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Suffolk - The author’s take
The Orford Ness lighthouse was completed in 1792. To get to the town of Orford Ness you must take a National Trust boat © Richard Bowden, Shutterstock
Going Slow in Suffolk
Slow Suffolk? What does that mean exactly? Well, it’s not a slur on the character of the people of that county for a start. Sometimes referred to as ‘Silly Suffolk’, it is easy to assume that the term is just a mild pejorative that refers to the natives of the county as being a bit slow on the uptake. It doesn’t mean anything of the sort of course: ‘Silly Suffolk’ is simply a corruption of the expression ‘Selig’ Suffolk, selig meaning ‘holy’ or ‘blessed’ in Old English, on account of the vast number of churches in the county. The majority of the churches that stand today were erected at a time when Suffolk was one of the richest counties in England thanks to profits from the wool trade. It was this wool wealth that paid for both the construction of the churches and the fine timber-framed houses that still stand proud, if sometimes a little crookedly, in Suffolk towns like Lavenham today.
Like Norfolk, its neighbour to the north, Suffolk was largely bypassed by the Industrial Revolution. And like Norfolk, the county’s heyday was not in the 19th century but much earlier, in the medieval period. Suffolk’s medieval history is second to none, and the material evidence is still there to be seen – an abundance of fine Tudor buildings in many towns and villages, an enormous wealth of medieval churches and a good showing of castles too.
The county is distinguished in terms of geography too. The landscape is low-lying but rarely flat, and it is surprisingly varied. Take a transect across the county and you’ll find sand and shingle beaches, saltings, spits, estuaries, muddy tidal creeks and reedbeds, Sandling heaths, river valleys and the sandy wastes of the Brecks. Among these landscapes is a countryside filled with rolling farmland, tracts of ancient woodland, stands of modern forestry, a handful of market towns and countless small villages, each with its church. More than anything, it is the villages that make the county what it is and Suffolk has villages in spades. With the exception of Ipswich, which is by far the largest urban area though not a city, there are only a few towns of any size in the county. Suffolk has no motorways either and, despite being home to a number of bomber bases during World War II, there is also no airport to speak of.
The way I see it, the essence of Slow is to find the extraordinary in the commonplace. It is to identify the unique patina created by history, landscape and custom that makes a place a bit special. Everywhere has these qualities to some extent; it is just that Suffolk probably has more than its fair share.
But Slow is about slowing down too; it’s taking the time to look closely and savour something, to not hurry too much, to not get too caught up with the need for instant gratification that seems to dominate the current zeitgeist. As the Welsh poet (and tramp) William Henry Davies (1871–1940) once put it:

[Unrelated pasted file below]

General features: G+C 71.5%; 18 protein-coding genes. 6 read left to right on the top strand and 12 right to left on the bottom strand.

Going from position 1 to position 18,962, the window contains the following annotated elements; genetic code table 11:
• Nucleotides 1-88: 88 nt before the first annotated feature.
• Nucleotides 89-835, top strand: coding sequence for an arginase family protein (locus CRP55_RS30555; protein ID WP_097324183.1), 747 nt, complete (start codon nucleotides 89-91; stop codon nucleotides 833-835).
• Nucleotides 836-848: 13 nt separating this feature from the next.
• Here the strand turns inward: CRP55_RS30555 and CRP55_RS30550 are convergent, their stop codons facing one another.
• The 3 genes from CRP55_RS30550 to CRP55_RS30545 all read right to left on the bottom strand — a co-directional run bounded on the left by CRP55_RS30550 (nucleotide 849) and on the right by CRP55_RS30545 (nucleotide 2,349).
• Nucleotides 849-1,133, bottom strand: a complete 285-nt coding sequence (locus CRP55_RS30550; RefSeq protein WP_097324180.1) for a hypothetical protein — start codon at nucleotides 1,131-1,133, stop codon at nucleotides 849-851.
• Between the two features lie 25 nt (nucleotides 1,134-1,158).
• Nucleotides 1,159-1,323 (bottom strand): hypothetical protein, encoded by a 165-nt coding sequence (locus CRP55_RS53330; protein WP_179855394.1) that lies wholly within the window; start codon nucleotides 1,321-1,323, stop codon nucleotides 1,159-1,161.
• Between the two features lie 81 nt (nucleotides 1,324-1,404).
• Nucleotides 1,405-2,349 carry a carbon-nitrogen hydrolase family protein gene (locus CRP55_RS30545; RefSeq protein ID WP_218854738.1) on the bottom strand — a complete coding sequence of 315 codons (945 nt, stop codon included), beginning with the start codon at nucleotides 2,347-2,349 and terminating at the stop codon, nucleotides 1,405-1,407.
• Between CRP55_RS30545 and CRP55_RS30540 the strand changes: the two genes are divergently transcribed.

What is this life if, full of care,
We have no time to stand and stare.
No time to stand beneath the boughs
And stare as long as sheep or cows.
There’s plenty of scope for staring in Suffolk.
Thetford Forest, a large expanse of mostly conifer forest, stretches across both sides of the Norfolk-Suffolk border in the Brecks © Rod Edwards, Visit Britain
Give or take a year here or there, I have lived in East Anglia for over four decades now. Admittedly my home has always been over the border in Norfolk, but Suffolk has long been a feature of my life too. As an incomer originating from the West Midlands, I like to think I can view either county with equal magnanimity. I do not have any particular tribal loyalty or county allegiance to affect my judgement and so hopefully I am able to be fair-minded about what lies on either side of the River Waveney.
The Suffolk coast always was a draw, especially back in the days when I was a keen birdwatcher. The Waveney Valley with its lovely countryside became a natural magnet too. In the Waveney Valley, no-one really seemed to bother too much about which side of the county border they were on. I liked that: identifying with a region rather than an artificial political entity – surely that is what ‘sense of place’ is all about? And ‘sense of place’ is really what Slow Suffolk is all about.
In Slow Suffolk I have tried to seek out those places that make Suffolk special – towns, villages and hamlets that have a uniqueness about them, an identity forged by the people who live there and the landscape that shapes them. Researching this book, as well as revisiting old familiar haunts, I have discovered many places that hitherto had just been names on the map. Villages especially – wonderful little places that I hardly knew existed like Boulge, Middleton, Mendham and Harkest, to name just a few. I am happy in the knowledge that there are still plenty more such places waiting to be discovered.